Finally, Hazel disappeared and ‘Satan’ appeared to us. We asked it to prove it was Satan, and it said it would appear in a blue flame over Brenda’s head. We turned out the lights, and Janet and I saw only the shape of Brenda’s head. On her face were blue features: blue eyes, nose, and mouth. Soon after, Dorothea called a priest. Fr. Cohen said the possibility existed that we were in contact with Satan. And if we were, he didn’t know what would happen.  Then at 2 a.m. several weeks later, Brenda and I were dozing off when we heard noises. The objects on the shelves above our beds were moving back and forth. Suddenly the big poster tacked to the right of the window flew at me with tremendous force. I turned on the lights and saw the poster lying on my bed. And the objects on the shelves were rearranged. In hysterics, I called Fr. Cohen (Associate Director of Campus Ministry) at 3:30 in the morning.... we took him to our room, and he performed an exorcism.”

There is so much dense,  illogical codswallop here it's almost like wading through the delirious claims of a climate change denier. She asserts "Hazel  disappeared" and "Satan appeared"  but then confesses she had to ask it to "prove it was Satan".  But why would she call it "Satan" if she needed proof? According to her account the alleged entity set its own proof criterion:  the blue flame "over Brenda's head". But anyone who is the least invested in empirical proof and scientific testing of claims knows damned well you don't let the subject specify conditions for the proof - YOU set the standard and criteria!  If I am testing whether Uri Geller really bends spoons, I don't let him set the proof criteria (e.g. "I will bend this spoon over the TV while you watch it from here") - rather I will demand the standard: e.g. "Ok, chump, here are ten different spoons of differing alloys, I want you to bend all of them at once such that the spoon tips touch the handles!"

Again, the whole incident reeks of tommyrot. The claims of telekinetic events, i.e. a poster flying off the wall etc., don't prove anything sinister other than these girls have wild imaginations.  My then  visiting gf Linda, for example, regaled me more than once with how literal gusts would blow into her suite when one coed or other opened a window, especially at certain times on the 8th floor. She also reported suite mates chasing down posters blown off the walls, as well as knick knacks blown off shelves.  No supernatural forces required!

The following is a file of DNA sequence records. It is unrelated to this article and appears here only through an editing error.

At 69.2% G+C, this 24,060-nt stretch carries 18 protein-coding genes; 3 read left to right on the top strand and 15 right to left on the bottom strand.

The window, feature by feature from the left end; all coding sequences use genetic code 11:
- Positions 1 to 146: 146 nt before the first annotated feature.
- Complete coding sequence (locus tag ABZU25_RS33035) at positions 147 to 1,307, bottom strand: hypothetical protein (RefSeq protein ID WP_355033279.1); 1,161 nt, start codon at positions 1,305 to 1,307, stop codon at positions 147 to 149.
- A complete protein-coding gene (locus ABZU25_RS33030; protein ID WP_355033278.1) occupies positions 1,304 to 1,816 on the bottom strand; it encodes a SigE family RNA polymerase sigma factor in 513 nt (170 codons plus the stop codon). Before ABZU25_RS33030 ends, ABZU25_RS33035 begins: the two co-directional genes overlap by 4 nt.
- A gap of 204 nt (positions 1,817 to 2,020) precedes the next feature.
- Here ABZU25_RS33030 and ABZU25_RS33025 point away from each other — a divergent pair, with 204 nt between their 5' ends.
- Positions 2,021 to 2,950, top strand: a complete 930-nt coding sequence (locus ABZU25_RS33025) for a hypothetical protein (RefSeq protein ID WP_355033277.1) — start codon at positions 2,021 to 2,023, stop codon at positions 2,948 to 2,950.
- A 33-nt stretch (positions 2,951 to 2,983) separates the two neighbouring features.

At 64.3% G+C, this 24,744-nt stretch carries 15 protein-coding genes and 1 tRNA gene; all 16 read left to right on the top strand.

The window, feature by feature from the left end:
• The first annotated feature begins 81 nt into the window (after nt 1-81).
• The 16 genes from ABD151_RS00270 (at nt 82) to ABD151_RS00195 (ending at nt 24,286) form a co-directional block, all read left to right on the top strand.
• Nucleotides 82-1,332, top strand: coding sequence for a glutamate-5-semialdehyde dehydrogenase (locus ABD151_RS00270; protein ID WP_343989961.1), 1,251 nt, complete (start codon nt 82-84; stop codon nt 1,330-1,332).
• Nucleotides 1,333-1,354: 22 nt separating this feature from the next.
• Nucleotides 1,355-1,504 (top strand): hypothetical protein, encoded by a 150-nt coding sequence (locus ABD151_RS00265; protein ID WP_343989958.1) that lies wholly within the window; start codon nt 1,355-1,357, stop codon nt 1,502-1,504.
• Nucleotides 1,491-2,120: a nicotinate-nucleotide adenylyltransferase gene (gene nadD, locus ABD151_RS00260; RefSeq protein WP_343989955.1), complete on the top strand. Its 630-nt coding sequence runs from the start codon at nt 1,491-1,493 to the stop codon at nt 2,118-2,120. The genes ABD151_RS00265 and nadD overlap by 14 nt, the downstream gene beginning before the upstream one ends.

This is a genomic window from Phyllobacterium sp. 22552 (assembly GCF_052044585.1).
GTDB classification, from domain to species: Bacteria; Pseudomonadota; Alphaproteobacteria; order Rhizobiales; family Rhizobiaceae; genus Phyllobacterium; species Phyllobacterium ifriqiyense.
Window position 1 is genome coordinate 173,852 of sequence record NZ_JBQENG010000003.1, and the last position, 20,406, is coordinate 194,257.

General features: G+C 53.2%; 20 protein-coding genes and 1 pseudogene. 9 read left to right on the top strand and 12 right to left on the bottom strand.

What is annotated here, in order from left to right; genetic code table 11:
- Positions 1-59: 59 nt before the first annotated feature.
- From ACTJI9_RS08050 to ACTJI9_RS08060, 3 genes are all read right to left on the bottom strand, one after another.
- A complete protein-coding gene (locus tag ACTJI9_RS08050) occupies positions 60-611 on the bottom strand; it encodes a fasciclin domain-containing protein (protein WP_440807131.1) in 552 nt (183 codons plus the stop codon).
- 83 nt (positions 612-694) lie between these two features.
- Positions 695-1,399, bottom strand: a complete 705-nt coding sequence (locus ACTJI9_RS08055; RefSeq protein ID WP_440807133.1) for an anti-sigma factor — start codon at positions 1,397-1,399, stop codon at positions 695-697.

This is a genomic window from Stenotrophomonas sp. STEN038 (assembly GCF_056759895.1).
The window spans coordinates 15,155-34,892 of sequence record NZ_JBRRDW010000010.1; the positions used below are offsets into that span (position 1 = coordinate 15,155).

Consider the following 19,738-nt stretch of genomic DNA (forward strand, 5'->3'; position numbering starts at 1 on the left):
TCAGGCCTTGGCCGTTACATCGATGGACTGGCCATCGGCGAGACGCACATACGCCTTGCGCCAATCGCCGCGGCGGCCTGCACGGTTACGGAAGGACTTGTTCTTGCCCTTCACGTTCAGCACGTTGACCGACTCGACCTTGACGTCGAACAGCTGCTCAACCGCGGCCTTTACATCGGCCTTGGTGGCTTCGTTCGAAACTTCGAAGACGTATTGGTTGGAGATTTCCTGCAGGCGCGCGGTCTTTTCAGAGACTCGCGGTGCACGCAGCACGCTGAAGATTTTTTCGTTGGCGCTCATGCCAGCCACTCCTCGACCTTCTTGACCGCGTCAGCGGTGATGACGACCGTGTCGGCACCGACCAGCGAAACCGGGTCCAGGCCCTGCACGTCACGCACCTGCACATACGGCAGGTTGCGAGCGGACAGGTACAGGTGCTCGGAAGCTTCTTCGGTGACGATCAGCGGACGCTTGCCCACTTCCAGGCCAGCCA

Another thing,  the claimed  PK events happened "several weeks later"  (i.e. after the "Satan" apparition)  once more a case of post hoc, ergo propter hoc fallacy.  Two last points: Fr. Harold Cohen, while a decent guy and thoughtful Jesuit, never had any qualification as an Exorcist. Further, any nominal Catholic knows you don't perform a "minor exorcism" on a dorm room, you perform it on a person, a possessed human - or an allegedly possessed one.

It is also interesting that this burst of devil mania occurred not long after Loyola had offered several cycles of Theology courses focused on demoniacs. See e.g. the notes below from one of the courses which I took in Fall of 1964:

 What if lots of kids in those TH 110  classes made copies of the notes and distributed  them around? What if they were a source of curiosity for several years?  What if such notes, combined with Ouija board play, engendered the whole Satanic nonsense that erupted that night in Buddig Hall?  

Finally, let me remind readers that the Catholic Church's ritual of exorcism was founded and promulgated not on the belief that demonic possession was real, but that the afflicted person believed it was real. Thus, the rite of exorcism was initiated as a memetic template to cure the belief in the person's possession, not any objective possession per se. Up to now, indeed, no one has been able to prove beyond any reasonable doubt that any demonic possession has ever occurred, never mind absurd fictional portrayals like those in 'The Exorcist', or 'The Rite'.

As for Buddig Hall, remarkably everything settled down very well  in the ensuing years, so maybe Fr. Cohen's suite "exorcism" did work in some obscure way. It got the Buddig residents to believe Cohen's mumbo jumbo had worked so there was no point in using Ouija boards  for recreation anymore anyway!